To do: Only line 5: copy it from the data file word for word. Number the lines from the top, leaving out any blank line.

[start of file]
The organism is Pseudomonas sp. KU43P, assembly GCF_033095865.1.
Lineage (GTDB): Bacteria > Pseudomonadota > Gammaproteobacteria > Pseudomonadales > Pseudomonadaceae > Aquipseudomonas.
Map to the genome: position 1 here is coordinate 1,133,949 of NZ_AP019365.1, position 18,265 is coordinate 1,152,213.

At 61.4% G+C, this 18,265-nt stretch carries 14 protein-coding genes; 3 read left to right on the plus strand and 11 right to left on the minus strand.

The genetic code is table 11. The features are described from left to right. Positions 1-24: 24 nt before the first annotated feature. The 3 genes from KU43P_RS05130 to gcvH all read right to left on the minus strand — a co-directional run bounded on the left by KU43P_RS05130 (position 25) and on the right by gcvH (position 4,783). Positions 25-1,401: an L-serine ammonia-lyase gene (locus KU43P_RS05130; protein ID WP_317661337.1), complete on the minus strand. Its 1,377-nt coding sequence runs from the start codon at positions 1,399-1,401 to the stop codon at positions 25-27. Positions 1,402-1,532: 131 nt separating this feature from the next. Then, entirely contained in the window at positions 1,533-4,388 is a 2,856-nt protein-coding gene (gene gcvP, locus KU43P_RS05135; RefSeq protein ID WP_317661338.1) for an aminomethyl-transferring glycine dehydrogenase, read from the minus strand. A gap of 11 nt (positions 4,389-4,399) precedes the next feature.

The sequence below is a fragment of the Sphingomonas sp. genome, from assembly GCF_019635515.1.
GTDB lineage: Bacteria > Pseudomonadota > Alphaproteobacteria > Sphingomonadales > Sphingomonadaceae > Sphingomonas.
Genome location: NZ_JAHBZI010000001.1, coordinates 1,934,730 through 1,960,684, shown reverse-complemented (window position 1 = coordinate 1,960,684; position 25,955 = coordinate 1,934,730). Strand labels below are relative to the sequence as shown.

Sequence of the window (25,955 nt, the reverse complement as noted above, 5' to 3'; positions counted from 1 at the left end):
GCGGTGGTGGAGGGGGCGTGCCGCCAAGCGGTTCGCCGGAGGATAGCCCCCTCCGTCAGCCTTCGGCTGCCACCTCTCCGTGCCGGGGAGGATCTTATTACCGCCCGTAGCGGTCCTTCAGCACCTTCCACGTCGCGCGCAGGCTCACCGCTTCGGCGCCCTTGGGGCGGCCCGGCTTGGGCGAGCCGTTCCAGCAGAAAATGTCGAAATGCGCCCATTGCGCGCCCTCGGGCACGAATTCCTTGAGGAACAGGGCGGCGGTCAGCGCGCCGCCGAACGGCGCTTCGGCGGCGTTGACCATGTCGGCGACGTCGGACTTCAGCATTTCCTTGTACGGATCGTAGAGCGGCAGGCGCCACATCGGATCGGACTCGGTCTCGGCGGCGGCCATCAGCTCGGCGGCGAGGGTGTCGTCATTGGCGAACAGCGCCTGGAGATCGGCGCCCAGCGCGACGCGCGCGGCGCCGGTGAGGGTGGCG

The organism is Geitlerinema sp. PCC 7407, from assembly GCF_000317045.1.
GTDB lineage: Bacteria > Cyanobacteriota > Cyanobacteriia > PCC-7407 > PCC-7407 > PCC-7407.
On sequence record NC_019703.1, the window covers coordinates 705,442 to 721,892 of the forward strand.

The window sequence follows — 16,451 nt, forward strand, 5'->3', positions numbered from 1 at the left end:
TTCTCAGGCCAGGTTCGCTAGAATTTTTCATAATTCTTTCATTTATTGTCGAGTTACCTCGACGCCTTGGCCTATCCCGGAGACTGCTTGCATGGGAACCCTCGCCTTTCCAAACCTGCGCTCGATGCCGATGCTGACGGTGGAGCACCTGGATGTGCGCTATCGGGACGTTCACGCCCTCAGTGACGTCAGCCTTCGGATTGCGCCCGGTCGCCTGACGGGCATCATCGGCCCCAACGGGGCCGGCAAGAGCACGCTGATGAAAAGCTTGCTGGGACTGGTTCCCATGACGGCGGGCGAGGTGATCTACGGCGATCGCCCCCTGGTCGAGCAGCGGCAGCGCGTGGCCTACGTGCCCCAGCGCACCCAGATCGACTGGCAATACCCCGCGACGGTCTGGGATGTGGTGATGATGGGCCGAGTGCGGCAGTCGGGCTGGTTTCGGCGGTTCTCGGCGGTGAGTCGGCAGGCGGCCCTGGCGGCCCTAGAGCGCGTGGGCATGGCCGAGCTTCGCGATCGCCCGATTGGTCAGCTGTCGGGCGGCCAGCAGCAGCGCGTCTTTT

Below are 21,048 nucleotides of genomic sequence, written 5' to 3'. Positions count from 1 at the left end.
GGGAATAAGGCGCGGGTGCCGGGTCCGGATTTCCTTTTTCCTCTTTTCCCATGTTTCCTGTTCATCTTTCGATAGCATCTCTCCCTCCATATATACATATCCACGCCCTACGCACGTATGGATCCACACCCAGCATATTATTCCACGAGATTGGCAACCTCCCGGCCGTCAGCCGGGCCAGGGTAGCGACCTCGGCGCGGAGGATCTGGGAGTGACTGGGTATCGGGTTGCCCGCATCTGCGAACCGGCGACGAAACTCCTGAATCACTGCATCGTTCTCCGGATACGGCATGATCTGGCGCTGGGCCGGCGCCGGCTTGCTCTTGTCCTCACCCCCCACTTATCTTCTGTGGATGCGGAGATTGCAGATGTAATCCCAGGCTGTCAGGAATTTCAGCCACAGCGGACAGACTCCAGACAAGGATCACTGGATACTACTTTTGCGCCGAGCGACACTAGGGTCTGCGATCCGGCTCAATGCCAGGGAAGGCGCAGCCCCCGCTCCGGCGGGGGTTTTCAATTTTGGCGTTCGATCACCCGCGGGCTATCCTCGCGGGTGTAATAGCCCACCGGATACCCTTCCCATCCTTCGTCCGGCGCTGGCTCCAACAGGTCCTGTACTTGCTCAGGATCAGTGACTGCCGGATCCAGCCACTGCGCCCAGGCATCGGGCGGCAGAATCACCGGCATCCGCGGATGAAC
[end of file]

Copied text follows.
The genetic code is table 11. The features are described from left to right. Positions 1-24: 24 nt before the first annotated feature. The 3 genes from KU43P_RS05130 to gcvH all read right to left on the minus strand — a co-directional run bounded on the left by KU43P_RS05130 (position 25) and on the right by gcvH (position 4,783). Positions 25-1,401: an L-serine ammonia-lyase gene (locus KU43P_RS05130; protein ID WP_317661337.1), complete on the minus strand. Its 1,377-nt coding sequence runs from the start codon at positions 1,399-1,401 to the stop codon at positions 25-27. Positions 1,402-1,532: 131 nt separating this feature from the next. Then, entirely contained in the window at positions 1,533-4,388 is a 2,856-nt protein-coding gene (gene gcvP, locus KU43P_RS05135; RefSeq protein ID WP_317661338.1) for an aminomethyl-transferring glycine dehydrogenase, read from the minus strand. A gap of 11 nt (positions 4,389-4,399) precedes the next feature.